Prediction of Railway Induced Vibration by Means of Numerical, Empirical and Hybrid Methods (Voorspelling van trillingen ten gevolge van treinverkeer door middel van numerieke, empirische en hybride methodes)
Prediction of Railway Induced Vibration by Means of Numerical, Empirical and Hybrid Methods
Verbraken, Hans; S0110994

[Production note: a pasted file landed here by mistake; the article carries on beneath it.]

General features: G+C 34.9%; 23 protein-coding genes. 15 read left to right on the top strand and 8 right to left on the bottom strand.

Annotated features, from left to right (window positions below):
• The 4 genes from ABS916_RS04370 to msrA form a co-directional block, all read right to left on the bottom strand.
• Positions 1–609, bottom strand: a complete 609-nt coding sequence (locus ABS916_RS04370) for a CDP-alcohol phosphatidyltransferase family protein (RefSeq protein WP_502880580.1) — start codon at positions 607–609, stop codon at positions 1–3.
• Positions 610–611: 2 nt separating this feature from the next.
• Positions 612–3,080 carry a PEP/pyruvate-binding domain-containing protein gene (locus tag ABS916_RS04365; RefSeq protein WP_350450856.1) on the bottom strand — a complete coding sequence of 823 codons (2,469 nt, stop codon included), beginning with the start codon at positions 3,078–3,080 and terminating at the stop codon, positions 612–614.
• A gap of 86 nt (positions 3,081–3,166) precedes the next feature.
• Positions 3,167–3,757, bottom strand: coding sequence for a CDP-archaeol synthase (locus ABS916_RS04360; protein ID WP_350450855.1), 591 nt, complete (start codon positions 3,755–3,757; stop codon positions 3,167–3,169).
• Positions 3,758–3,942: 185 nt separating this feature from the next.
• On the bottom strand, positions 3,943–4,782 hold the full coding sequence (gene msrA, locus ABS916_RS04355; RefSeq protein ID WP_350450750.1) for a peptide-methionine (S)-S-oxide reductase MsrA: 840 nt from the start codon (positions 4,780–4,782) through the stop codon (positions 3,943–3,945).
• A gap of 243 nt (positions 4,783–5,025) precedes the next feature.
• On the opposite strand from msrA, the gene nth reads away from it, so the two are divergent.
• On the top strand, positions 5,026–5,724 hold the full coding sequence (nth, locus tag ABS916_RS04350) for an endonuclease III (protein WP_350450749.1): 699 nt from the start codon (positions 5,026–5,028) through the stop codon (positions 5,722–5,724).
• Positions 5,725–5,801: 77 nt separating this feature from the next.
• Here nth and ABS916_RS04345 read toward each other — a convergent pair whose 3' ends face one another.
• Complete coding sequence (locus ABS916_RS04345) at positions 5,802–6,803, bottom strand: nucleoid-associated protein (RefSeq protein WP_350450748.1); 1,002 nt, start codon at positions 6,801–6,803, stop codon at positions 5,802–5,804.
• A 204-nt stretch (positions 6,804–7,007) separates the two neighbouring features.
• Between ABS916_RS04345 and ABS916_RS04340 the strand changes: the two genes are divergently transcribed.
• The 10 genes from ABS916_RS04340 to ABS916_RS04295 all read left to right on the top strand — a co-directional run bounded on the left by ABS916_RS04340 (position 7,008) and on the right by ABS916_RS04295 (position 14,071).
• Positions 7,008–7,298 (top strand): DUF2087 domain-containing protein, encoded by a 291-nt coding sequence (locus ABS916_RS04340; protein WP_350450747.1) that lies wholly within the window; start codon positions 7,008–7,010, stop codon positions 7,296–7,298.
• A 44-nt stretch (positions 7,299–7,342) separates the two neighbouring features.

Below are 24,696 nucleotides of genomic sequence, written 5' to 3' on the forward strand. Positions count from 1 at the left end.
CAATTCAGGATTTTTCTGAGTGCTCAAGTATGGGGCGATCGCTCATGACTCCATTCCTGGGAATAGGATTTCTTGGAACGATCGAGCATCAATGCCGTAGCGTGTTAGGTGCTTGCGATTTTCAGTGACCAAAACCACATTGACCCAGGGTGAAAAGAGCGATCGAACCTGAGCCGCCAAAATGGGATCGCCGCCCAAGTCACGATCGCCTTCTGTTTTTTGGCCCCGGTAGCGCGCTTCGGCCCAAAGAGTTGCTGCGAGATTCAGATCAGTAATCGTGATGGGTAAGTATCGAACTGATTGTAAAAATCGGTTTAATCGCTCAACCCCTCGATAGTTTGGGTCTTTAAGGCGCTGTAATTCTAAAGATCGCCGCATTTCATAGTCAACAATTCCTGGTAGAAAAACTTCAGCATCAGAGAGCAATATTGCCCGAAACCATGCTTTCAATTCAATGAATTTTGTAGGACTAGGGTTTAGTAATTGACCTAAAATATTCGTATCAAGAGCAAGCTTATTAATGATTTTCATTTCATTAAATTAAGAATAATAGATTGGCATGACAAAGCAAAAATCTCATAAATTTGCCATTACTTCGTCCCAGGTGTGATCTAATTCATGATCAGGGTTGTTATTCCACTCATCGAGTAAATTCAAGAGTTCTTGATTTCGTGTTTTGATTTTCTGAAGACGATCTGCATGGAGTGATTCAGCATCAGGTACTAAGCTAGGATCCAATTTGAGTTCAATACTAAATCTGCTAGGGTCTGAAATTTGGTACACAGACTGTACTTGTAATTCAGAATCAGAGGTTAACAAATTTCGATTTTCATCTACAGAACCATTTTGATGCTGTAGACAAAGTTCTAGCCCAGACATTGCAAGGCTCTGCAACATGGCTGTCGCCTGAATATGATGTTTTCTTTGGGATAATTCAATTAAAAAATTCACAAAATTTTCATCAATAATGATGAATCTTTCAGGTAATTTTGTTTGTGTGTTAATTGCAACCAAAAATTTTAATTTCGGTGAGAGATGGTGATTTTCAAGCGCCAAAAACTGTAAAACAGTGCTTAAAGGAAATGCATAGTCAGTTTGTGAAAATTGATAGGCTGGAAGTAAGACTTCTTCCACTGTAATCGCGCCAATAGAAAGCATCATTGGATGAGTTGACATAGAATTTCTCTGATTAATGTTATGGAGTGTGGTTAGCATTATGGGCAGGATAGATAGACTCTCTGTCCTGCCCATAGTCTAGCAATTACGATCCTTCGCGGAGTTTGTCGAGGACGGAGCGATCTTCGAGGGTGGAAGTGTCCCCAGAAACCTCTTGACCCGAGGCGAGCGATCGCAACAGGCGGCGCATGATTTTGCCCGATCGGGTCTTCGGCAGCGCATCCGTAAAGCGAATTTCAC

Ground vibration induced by railway traffic is a problem with a large environmental impact. Vibration generated at the wheel/rail contact is transferred through the soil and excites the foundation of nearby buildings where it causes disturbance of sensitive equipment, hindrance to inhabitants, or structural damage. An accurate prediction of expected vibration levels is required when designing new tracks or when changes are made to existing tracks. The study of possible vibration mitigation measures also requires accurate models.This work addresses the numerical, empirical, and hybrid prediction of railway induced vibration. For the assessment of these methods, an elaborate measurement campaign has been carried out at a site in Lincent, Belgium. First, a numerical model is presented that allows for a detailed representation of the track geometry. The influence of commonly made simplifying assumptions regarding the track and soil geometry is investigated for the site in Lincent. The dynamic track and soil characteristics are identified based on preliminary tests at the site. The predictions are compared to measured results of the transfer functions and during train pass-bys and show a reasonable agreement. Second, empirical prediction methods are discussed with a focus on the procedure presented by the U.S. Federal Railroad Administration (FRA), where the source and the propagation path are characterized experimentally. The experimental determination of these terms is critically assessed. Furthermore, the limitations of the FRA procedure are investigated by means of numerical simulations.Third, a hybrid model is presented according to the empirical FRA procedure by replacing the experimental result of either the source term or the propagation path term by a numerical prediction. The hybrid model is applied at the site in Lincent and compared to the experimental and numerical results.